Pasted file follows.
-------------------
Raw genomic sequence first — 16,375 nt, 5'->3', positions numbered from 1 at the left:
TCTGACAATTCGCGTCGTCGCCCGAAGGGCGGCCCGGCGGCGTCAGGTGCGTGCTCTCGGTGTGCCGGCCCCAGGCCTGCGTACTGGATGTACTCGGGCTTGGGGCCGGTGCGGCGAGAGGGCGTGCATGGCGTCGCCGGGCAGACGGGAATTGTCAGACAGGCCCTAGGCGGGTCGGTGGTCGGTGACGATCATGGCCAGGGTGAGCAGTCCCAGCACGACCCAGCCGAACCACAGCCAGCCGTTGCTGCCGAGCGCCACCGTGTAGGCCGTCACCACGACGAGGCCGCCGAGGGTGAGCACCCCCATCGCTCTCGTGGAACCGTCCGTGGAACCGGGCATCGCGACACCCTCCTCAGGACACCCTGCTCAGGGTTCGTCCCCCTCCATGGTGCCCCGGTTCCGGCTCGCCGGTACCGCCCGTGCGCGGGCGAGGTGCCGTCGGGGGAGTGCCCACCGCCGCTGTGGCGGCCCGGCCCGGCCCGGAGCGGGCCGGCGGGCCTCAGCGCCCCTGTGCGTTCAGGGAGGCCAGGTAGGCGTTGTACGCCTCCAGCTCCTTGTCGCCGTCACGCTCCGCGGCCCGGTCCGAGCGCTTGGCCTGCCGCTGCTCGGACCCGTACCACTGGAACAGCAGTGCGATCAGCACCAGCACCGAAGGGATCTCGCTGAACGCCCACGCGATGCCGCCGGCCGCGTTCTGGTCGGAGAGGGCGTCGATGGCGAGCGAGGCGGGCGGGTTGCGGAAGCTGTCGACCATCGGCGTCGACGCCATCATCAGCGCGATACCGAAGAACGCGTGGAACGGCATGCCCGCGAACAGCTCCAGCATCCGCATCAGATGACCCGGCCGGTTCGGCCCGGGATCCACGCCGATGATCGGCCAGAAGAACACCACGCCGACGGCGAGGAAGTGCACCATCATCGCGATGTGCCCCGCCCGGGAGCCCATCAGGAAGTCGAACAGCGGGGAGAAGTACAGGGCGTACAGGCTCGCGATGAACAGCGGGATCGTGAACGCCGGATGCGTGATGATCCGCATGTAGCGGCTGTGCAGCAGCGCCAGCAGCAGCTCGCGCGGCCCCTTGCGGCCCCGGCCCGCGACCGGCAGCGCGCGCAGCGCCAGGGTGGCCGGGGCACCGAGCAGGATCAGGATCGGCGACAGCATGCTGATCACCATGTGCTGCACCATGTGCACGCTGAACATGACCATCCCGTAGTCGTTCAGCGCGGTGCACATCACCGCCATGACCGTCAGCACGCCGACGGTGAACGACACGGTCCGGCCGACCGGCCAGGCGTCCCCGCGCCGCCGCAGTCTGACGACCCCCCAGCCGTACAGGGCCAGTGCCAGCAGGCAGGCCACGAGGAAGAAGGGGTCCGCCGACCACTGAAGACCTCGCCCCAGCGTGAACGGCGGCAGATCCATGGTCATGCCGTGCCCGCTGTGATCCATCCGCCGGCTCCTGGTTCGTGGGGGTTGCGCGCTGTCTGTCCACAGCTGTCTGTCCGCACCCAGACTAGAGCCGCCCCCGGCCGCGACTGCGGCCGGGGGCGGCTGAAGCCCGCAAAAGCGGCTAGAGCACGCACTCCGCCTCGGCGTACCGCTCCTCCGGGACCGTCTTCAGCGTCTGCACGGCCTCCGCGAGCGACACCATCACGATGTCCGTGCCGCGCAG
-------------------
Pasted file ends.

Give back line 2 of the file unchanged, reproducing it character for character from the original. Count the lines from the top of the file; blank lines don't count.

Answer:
TCTGACAATTCGCGTCGTCGCCCGAAGGGCGGCCCGGCGGCGTCAGGTGCGTGCTCTCGGTGTGCCGGCCCCAGGCCTGCGTACTGGATGTACTCGGGCTTGGGGCCGGTGCGGCGAGAGGGCGTGCATGGCGTCGCCGGGCAGACGGGAATTGTCAGACAGGCCCTAGGCGGGTCGGTGGTCGGTGACGATCATGGCCAGGGTGAGCAGTCCCAGCACGACCCAGCCGAACCACAGCCAGCCGTTGCTGCCGAGCGCCACCGTGTAGGCCGTCACCACGACGAGGCCGCCGAGGGTGAGCACCCCCATCGCTCTCGTGGAACCGTCCGTGGAACCGGGCATCGCGACACCCTCCTCAGGACACCCTGCTCAGGGTTCGTCCCCCTCCATGGTGCCCCGGTTCCGGCTCGCCGGTACCGCCCGTGCGCGGGCGAGGTGCCGTCGGGGGAGTGCCCACCGCCGCTGTGGCGGCCCGGCCCGGCCCGGAGCGGGCCGGCGGGCCTCAGCGCCCCTGTGCGTTCAGGGAGGCCAGGTAGGCGTTGTACGCCTCCAGCTCCTTGTCGCCGTCACGCTCCGCGGCCCGGTCCGAGCGCTTGGCCTGCCGCTGCTCGGACCCGTACCACTGGAACAGCAGTGCGATCAGCACCAGCACCGAAGGGATCTCGCTGAACGCCCACGCGATGCCGCCGGCCGCGTTCTGGTCGGAGAGGGCGTCGATGGCGAGCGAGGCGGGCGGGTTGCGGAAGCTGTCGACCATCGGCGTCGACGCCATCATCAGCGCGATACCGAAGAACGCGTGGAACGGCATGCCCGCGAACAGCTCCAGCATCCGCATCAGATGACCCGGCCGGTTCGGCCCGGGATCCACGCCGATGATCGGCCAGAAGAACACCACGCCGACGGCGAGGAAGTGCACCATCATCGCGATGTGCCCCGCCCGGGAGCCCATCAGGAAGTCGAACAGCGGGGAGAAGTACAGGGCGTACAGGCTCGCGATGAACAGCGGGATCGTGAACGCCGGATGCGTGATGATCCGCATGTAGCGGCTGTGCAGCAGCGCCAGCAGCAGCTCGCGCGGCCCCTTGCGGCCCCGGCCCGCGACCGGCAGCGCGCGCAGCGCCAGGGTGGCCGGGGCACCGAGCAGGATCAGGATCGGCGACAGCATGCTGATCACCATGTGCTGCACCATGTGCACGCTGAACATGACCATCCCGTAGTCGTTCAGCGCGGTGCACATCACCGCCATGACCGTCAGCACGCCGACGGTGAACGACACGGTCCGGCCGACCGGCCAGGCGTCCCCGCGCCGCCGCAGTCTGACGACCCCCCAGCCGTACAGGGCCAGTGCCAGCAGGCAGGCCACGAGGAAGAAGGGGTCCGCCGACCACTGAAGACCTCGCCCCAGCGTGAACGGCGGCAGATCCATGGTCATGCCGTGCCCGCTGTGATCCATCCGCCGGCTCCTGGTTCGTGGGGGTTGCGCGCTGTCTGTCCACAGCTGTCTGTCCGCACCCAGACTAGAGCCGCCCCCGGCCGCGACTGCGGCCGGGGGCGGCTGAAGCCCGCAAAAGCGGCTAGAGCACGCACTCCGCCTCGGCGTACCGCTCCTCCGGGACCGTCTTCAGCGTCTGCACGGCCTCCGCGAGCGACACCATCACGATGTCCGTGCCGCGCAG